Sunset in Sydney

The Romantics proclaimed the beauty of Nature. Kant used events in Nature as examples of the terrifying sublime. I am often surprised when I am caught unawares by the beauty in the world. I don’t get to enjoy the sunset from my balcony much, as I don’t leave work until it is dark every night. I forgot how beautiful it can be.
Sitting at my computer doing an overdue referee for a journal article I became aware of a warm golden light streaming through the blinds. The sun was setting and there were light storm clouds in the sky that were about to drop rain. The clouds burdened with moisture reflected the brilliant orange glow of the setting sun. I took a few photos as the sun set.


A lost soul poses the question to Slashdot:

Where does a geek find a social life?

The responses are half lmao, half serious business and half wtf (that’s right, 150%, cause it’s that awesome):

don’t call it meatspace, it freaks out the normal people.

If you try something and it fails, you can always reload from a previous saved game. If only real life were like that… “Wow, that didn’t go over well. ctrl-z! ctrl-z!”

It doesn’t matter where you go, or what you do. Just start talking, and when it feels awkward, and people give weird feedback, don’t take it personally, move on, and try again. After a while, you’ll be person of character, and able to interact meaningfully with everyone.

You could start by not ASKING SLASHDOT…

The Future

Reading Todd McGowan’s article in the most recent issue of Film-Philosophy it is clear that Hegelians have a radically different conception of the future than I do, and I guess I am a Deleuzian. McGowan argues that the representation of the future in science fiction cinema can not be but an expression of the present ideologies. I agree. So the future of science fiction is not the future at all, but an ideological representation of the present. What, then, is the future?

Brian Massumi has best explored what I would call the actuality of the future, which is another way of saying, in the first instance (pun intended), the actualised virtuality of the present. The virtual can not be represented as such, only actualised. Does this therefore mean that the future can not be actual or is only ever actual? Otherwise the future would be, without any becoming. The futurity of the present, that which is to come but has not yet been actualised, is both present and in the future. The present is not this instant, the first or otherwise, but what is happening contemporaneously now. That is to say, the present duration does not merely exist within the contemporary now; rather, the contemporary exists beyond the present. The virtual exists as the contemporary that is not present, but in the future. Think of events that you are part. Your marriage, it is happening now, so stop reading this infernal internet, but it is also yet to happen. Your marriage has a future, I hope. The happening has not yet been exhausted.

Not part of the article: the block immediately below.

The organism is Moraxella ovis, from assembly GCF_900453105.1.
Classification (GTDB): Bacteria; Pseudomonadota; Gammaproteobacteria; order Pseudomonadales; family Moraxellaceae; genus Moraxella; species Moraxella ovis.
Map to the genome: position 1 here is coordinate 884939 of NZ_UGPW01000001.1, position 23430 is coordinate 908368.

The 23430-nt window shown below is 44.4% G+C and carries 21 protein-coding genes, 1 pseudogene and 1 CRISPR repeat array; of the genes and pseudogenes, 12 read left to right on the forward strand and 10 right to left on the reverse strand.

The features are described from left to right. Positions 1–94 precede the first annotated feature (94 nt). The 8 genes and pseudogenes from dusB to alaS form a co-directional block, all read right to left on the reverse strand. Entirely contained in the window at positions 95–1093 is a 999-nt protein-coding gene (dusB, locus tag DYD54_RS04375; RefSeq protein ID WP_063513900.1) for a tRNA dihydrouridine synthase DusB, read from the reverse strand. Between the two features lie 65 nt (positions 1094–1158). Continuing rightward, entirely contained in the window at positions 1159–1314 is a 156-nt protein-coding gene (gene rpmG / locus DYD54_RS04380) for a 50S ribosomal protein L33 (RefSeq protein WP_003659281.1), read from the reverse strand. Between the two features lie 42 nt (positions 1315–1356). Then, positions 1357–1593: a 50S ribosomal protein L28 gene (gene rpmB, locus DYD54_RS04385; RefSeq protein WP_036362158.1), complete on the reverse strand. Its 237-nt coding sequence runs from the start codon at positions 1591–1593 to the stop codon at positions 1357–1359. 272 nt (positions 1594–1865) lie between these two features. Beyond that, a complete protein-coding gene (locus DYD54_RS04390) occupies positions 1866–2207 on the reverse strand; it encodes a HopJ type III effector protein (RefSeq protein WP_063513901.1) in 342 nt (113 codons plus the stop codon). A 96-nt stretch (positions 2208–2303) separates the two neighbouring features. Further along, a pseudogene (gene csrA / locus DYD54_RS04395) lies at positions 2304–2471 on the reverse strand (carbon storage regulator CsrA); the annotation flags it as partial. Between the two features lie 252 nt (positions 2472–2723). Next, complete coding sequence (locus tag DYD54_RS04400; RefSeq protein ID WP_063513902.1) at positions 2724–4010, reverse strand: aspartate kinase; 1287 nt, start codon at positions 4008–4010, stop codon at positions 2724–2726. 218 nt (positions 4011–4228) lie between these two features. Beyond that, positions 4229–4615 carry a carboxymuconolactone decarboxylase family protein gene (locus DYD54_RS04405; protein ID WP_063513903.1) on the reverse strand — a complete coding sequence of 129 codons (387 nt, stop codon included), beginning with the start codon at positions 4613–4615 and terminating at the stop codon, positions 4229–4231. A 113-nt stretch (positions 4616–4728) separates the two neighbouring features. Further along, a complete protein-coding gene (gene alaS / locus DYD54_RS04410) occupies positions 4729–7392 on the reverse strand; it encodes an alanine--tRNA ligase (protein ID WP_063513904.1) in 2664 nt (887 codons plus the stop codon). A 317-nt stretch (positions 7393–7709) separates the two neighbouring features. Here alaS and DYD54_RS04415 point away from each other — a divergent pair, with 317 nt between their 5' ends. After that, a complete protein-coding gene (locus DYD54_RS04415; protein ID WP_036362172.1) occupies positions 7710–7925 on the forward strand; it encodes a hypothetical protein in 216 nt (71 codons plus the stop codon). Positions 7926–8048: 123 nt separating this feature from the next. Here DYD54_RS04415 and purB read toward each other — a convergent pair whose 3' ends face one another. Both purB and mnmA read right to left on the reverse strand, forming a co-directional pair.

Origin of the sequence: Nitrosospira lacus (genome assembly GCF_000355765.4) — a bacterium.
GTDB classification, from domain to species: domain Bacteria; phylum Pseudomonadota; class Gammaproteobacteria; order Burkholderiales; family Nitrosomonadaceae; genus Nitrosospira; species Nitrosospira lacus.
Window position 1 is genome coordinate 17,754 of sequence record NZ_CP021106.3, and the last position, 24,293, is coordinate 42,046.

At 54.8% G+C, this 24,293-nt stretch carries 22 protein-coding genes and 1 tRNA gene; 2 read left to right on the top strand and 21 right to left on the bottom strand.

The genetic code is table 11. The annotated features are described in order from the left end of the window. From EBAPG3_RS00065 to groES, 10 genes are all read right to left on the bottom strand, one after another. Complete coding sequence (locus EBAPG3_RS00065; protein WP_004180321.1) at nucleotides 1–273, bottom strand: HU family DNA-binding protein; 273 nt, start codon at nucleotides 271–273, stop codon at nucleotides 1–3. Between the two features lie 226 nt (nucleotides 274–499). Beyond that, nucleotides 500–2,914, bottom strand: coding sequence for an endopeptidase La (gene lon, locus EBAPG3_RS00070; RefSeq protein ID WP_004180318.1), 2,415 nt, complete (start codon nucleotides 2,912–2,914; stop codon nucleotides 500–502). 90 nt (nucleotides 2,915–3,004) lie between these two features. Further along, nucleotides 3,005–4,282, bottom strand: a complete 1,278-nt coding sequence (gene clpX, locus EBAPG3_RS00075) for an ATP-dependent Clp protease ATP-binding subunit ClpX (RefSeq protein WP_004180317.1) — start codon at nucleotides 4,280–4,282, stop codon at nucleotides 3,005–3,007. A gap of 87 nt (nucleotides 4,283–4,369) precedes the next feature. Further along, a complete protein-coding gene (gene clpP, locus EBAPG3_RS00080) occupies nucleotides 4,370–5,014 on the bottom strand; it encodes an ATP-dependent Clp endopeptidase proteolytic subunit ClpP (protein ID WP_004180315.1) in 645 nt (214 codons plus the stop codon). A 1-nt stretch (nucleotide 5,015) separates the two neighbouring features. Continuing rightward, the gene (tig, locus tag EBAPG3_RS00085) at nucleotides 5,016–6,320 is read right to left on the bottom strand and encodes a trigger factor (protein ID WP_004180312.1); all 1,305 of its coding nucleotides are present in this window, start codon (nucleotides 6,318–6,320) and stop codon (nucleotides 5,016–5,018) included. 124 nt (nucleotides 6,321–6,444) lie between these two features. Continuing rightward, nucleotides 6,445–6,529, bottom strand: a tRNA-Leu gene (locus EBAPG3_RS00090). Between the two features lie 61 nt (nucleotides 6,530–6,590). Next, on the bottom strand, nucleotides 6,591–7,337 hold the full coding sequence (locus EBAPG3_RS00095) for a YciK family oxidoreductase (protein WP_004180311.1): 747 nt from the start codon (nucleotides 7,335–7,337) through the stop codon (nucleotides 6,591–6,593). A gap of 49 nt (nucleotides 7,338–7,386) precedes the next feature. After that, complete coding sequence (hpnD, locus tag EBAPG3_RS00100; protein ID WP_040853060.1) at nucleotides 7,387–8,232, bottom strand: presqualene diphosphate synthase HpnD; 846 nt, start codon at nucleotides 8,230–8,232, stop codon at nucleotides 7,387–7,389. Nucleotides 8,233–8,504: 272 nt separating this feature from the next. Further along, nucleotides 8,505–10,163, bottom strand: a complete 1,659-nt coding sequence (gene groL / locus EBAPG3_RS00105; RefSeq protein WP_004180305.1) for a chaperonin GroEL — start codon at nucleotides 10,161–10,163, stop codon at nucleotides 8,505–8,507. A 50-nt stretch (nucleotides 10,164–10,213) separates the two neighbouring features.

The actual future, that of the present that has not yet been actualised and that of the contemporary, that is not yet present, has little to do with representations of the future in science fiction. I am very interested in the future, because capitalism functions most demonstratively in this space, in what Negri and Hardt called the passage from the virtual to the actual. My interest is specifically in thinking a Deleuzian conception of the spectacle. I agree with every critique in Guy Debord’s masterwork, The Society of the Spectacle, except for his assumptions regarding time, for his assumptions are far too Hegelian. I’ve written about this somewhere, I need to find it.

My primary example, at this stage, is of the ‘rewards’ card — the frequent shopper card, the Fly Buys card, the ‘points’ card, and most telling, the ‘loyalty’ card. ‘Loyalty’ examined through the lens of the Kantian imperative is a question of moral duty. ‘Loyalty’ examined by way of a Deleuzian event mechanics is an effect of modulating the field of possibility in the passage from the virtual to the actual. It is not a question of identity, but a constriction of the field of action. We are all Pavlov’s dogs, it is the character of the reward that defines us and whether or not we are worthy of it. Some of us are more worthy dogs than others.

The loyalty card operates within the space of the contemporary that is never present. There is a deferral of an actualised present that hums with an affective tension. It is pure ideology in the way a closure and contradiction is represented as an escape, a reward. To invert Derrida’s hauntology, capitalism haunts the present with the future while never escaping the contemporary. A perverted eschatology, the deferral of the present is its own reward.